Mar 22, 2012 6:26 AM by AP

With tweaks, coastal plan heads to La. lawmakers

NEW ORLEANS (AP) - A $50 billion, 50-year proposal aimed at stopping coastal land loss in Louisiana was approved unanimously Wednesday by a governor's panel and moved on to the state Legislature.

The Coastal Protection and Restoration Authority approved a series of changes to a draft report issued in January, but the basic strategies of the original plan were retained: river diversions to create land and new levee systems to protect coastal communities.

David Muth of the National Wildlife Federation called the plan a major accomplishment. "If we don't restore the delta, we're done for. There won't be any coastal communities, including New Orleans."

The plan now moves on to the state Legislature for its approval.

Funding the plan remains uncertain. But Gov. Bobby Jindal's coastal team says the state has a good chance of getting $50 billion over the next 50 years from a variety of sources, including offshore oil and natural gas drilling royalties, federal environmental programs and from what BP PLC may be forced to pay in fines and ecosystem restoration for the 2010 Deepwater Horizon disaster and oil spill.

Several changes were approved by the CPRA Wednesday, based on concerns heard at public hearings.

Due to opposition from fishermen, the plan now specifies that up to half of the Mississippi River's flow will be diverted only when the river is running at its peak flow. Fishermen have long complained that river diversions hurt fisheries.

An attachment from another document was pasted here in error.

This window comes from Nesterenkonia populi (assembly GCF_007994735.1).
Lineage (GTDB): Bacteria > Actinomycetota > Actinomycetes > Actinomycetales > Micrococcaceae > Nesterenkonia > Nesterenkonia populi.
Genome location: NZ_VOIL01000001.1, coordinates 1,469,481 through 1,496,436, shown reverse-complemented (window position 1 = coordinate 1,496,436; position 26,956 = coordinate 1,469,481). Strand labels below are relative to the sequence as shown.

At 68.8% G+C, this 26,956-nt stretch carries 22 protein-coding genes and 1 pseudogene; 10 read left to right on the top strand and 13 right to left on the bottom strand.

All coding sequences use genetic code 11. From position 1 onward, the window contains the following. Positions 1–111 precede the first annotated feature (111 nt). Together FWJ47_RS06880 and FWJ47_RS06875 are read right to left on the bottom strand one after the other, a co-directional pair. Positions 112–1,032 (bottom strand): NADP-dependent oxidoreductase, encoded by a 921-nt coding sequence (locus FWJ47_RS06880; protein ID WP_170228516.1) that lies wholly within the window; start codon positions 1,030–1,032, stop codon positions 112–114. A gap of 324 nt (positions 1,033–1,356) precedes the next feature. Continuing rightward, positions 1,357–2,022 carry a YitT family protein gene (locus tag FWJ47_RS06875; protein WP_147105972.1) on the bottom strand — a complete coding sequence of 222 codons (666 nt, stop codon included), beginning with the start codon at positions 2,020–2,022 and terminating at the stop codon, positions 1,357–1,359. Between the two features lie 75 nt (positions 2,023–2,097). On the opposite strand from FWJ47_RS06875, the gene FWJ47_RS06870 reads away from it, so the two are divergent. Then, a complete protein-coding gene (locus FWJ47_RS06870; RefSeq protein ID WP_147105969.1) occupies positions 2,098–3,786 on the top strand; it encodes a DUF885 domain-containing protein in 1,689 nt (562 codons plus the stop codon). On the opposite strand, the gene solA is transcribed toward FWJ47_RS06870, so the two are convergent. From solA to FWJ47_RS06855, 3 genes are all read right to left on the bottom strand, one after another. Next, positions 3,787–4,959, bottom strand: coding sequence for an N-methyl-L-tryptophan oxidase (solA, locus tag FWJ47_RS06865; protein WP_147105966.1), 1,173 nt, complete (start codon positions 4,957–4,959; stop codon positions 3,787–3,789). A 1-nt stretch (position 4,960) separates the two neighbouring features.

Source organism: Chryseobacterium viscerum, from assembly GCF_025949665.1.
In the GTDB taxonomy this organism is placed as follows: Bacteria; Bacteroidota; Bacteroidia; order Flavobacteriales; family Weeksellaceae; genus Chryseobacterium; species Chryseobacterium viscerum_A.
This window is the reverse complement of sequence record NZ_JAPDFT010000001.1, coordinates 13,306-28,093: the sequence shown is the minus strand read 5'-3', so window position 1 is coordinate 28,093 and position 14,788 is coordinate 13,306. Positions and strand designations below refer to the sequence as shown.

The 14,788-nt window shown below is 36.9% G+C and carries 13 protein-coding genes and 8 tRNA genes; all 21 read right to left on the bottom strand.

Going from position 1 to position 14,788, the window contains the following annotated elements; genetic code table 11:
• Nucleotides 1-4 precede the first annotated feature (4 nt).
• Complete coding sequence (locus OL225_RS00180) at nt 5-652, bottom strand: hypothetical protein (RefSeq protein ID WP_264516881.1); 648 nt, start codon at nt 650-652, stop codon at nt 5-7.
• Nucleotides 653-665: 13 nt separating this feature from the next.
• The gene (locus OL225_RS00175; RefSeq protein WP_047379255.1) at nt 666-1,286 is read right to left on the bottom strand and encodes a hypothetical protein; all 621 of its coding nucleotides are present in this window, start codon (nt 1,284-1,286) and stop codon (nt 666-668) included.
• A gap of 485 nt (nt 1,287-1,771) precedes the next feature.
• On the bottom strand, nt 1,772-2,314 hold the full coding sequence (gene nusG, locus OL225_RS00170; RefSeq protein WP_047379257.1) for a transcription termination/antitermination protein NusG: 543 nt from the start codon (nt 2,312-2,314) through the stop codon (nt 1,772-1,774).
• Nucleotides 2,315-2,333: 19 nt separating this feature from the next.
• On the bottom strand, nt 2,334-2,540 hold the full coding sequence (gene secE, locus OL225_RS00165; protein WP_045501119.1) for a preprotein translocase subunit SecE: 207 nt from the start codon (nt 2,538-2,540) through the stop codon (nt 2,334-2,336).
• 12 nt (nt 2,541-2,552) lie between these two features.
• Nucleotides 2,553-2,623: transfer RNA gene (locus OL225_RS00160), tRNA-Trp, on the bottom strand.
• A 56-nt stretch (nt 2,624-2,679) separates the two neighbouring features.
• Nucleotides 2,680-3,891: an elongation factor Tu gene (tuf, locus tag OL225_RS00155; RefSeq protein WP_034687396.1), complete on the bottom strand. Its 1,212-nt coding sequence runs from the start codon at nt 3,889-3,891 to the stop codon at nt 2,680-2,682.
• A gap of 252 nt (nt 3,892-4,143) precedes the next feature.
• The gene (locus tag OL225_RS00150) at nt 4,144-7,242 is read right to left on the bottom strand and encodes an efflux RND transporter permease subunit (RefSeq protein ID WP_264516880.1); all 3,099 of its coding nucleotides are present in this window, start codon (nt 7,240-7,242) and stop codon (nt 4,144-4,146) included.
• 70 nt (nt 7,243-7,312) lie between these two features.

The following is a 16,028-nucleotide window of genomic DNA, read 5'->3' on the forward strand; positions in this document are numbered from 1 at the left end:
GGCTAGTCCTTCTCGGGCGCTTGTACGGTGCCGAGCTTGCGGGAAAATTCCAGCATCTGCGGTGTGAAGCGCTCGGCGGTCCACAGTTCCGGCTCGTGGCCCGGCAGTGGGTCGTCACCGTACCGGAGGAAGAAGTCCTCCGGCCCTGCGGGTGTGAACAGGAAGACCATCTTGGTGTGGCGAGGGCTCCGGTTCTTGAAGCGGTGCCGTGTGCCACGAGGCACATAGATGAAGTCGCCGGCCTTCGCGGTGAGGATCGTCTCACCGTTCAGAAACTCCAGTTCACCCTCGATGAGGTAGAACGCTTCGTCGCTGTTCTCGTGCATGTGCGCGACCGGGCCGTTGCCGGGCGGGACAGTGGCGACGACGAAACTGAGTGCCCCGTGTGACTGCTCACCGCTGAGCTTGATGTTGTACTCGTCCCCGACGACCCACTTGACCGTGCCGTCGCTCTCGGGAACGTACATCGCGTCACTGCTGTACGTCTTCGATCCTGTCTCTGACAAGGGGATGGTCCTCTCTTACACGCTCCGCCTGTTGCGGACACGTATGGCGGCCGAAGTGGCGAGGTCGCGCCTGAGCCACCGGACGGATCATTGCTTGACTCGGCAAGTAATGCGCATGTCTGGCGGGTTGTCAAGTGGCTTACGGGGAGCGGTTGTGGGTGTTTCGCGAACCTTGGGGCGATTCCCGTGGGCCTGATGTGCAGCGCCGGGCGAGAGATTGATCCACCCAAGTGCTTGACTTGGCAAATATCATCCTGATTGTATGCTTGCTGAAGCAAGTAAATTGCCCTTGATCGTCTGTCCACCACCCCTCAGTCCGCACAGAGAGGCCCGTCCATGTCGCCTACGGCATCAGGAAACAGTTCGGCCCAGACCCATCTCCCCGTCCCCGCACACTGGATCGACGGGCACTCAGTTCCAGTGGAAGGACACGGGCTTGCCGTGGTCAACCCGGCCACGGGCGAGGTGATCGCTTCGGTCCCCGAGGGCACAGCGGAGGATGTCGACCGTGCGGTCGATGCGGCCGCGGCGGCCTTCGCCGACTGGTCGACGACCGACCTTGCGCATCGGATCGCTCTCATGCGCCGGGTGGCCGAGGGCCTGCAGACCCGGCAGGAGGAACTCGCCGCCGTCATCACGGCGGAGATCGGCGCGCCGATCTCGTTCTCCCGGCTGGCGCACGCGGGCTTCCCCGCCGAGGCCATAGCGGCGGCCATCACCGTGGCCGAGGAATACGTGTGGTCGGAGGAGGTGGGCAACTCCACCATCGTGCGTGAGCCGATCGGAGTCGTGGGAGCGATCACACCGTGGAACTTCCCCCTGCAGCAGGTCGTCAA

Also, state planners now say they want to better study a proposed levee system around Lake Charles and a storm surge barrier at Lake Pontchartrain. Another change is a decision to accelerate construction of a new levee system around Lafitte, a fishing town outside New Orleans that regularly floods. The plan also calls for adding a flood control structure at Bayou Chene near Morgan City to protect against river flooding. The revised plan also shifted or scrapped several smaller projects across the coast.

With the changes, the plan envisions creating up to 800 square miles of land over the next five decades, a decrease of about 70 square miles from the draft plan. Still, the plan if carried out foresees an end to land loss in about 30 years. If nothing is done to stem the rising seas and land loss, the plan predicts the state would lose 1,756 square miles over that time.

Much of the new land, the plan says, would be built by opening up diversions on the Mississippi River and the Atchafalaya River to flush sediment and freshwater into marshlands now sinking and eroding. Also, it calls for building new ridges, pumping sediment into eroded marshes, building new shorelines and shoring up coastal spots that have fallen apart.

Since the 1930s, the state's coast has lost about 1,900 square miles, an area larger than Rhode Island. Louisiana's delta, created by the Mississippi River, has been falling apart because of levees on the Mississippi, oil drilling and other causes.

Since the 1990s, the federal and state governments have spent hundreds of millions of dollars on coastal restoration, but those efforts have not stopped land loss and the White House has backed plans for a much more aggressive program to save coastal Louisiana from disappearing.


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